Conclusion

 

Retailers are operating in an era when, thanks to the internet, customers can check prices at a glance. Were economics really as straightforward as some of the simplest models, this ought to produce just one outcome: all customers would flock to the retailer offering the keenest price on a particular item.

The fact is that consumers, which is to say all and any of us, don’t just buy on price, and that’s not just because we don’t have the time to do the research. Rather, many factors are at play when we make purchase decisions. Do we trust and like a particular retailer? Does the retailer offer a delivery or pick-up option that suits us? If we’re on the high street, is it a good experience going into one of the retailer’s stores? If we need advice, is the retailer able to provide detailed, and credible, information about a product?

In short, every purchase arises from a complex interplay of factors. Price will always be important, but it’s not the only factor – or even the most important factor. It’s one of a number of ideas important to the wider notion of providing a great customer experience.

This in turn raises a question, how should retailers go about working out which factors are most important? In truth, successful companies probably already have this information at hand. John Lewis partners instinctively know that customer service is at least as important in the department store’s offering as the company’s price promise, embodied in its “never knowingly undersold” tagline.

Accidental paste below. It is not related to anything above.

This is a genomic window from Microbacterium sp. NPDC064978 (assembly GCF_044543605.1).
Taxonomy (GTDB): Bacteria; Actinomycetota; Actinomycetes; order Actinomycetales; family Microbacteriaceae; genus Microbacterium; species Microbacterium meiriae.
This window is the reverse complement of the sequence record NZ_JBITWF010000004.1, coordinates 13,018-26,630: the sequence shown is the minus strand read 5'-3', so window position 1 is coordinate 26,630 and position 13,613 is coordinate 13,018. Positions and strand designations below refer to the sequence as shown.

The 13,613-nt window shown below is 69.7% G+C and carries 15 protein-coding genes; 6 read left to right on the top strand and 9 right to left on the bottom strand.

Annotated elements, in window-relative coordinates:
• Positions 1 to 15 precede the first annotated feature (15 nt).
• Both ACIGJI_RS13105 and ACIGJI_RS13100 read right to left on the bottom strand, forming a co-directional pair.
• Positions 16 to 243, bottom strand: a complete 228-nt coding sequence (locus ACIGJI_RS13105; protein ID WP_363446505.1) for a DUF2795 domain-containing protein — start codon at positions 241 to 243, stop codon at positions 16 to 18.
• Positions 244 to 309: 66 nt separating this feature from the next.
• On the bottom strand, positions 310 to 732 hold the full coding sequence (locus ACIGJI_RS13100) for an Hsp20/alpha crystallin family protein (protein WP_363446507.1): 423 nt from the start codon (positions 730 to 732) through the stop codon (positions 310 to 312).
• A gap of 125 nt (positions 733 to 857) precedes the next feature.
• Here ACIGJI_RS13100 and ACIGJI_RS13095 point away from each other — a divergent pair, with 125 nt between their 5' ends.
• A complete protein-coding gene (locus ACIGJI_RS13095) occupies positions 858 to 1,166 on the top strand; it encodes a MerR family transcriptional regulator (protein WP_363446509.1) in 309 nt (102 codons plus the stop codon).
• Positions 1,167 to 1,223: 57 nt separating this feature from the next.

Nevertheless, the same ideas recur at successful retailers. Websites should be quick to load. Information should be consistent across channels. Sales assistants should be polite and knowledgeable. Most of all, service should be personalised, built around us as customers. None of this is easy to achieve but, as we’ve seen in this Dimension Report, Top500 retailers are finding innovative approaches here.